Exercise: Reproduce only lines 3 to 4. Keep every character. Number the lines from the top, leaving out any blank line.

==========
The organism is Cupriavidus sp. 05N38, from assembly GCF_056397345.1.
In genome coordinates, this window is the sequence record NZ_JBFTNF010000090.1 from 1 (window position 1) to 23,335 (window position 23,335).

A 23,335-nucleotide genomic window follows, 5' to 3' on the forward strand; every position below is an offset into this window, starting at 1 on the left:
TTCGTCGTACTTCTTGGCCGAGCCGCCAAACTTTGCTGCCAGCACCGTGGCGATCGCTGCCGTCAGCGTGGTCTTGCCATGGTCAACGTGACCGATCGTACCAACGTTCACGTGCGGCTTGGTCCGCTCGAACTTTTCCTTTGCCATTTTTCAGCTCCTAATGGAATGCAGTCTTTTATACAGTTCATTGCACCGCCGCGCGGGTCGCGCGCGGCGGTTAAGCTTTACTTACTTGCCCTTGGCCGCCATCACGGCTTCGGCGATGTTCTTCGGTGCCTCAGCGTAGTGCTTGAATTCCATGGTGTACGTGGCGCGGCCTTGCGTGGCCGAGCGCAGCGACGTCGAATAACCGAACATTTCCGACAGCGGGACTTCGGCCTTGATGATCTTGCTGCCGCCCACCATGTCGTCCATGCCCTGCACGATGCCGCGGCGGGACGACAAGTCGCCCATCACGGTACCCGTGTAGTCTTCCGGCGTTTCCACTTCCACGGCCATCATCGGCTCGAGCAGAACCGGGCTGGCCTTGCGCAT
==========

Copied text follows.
A 23,335-nucleotide genomic window follows, 5' to 3' on the forward strand; every position below is an offset into this window, starting at 1 on the left:
TTCGTCGTACTTCTTGGCCGAGCCGCCAAACTTTGCTGCCAGCACCGTGGCGATCGCTGCCGTCAGCGTGGTCTTGCCATGGTCAACGTGACCGATCGTACCAACGTTCACGTGCGGCTTGGTCCGCTCGAACTTTTCCTTTGCCATTTTTCAGCTCCTAATGGAATGCAGTCTTTTATACAGTTCATTGCACCGCCGCGCGGGTCGCGCGCGGCGGTTAAGCTTTACTTACTTGCCCTTGGCCGCCATCACGGCTTCGGCGATGTTCTTCGGTGCCTCAGCGTAGTGCTTGAATTCCATGGTGTACGTGGCGCGGCCTTGCGTGGCCGAGCGCAGCGACGTCGAATAACCGAACATTTCCGACAGCGGGACTTCGGCCTTGATGATCTTGCTGCCGCCCACCATGTCGTCCATGCCCTGCACGATGCCGCGGCGGGACGACAAGTCGCCCATCACGGTACCCGTGTAGTCTTCCGGCGTTTCCACTTCCACGGCCATCATCGGCTCGAGCAGAACCGGGCTGGCCTTGCGCAT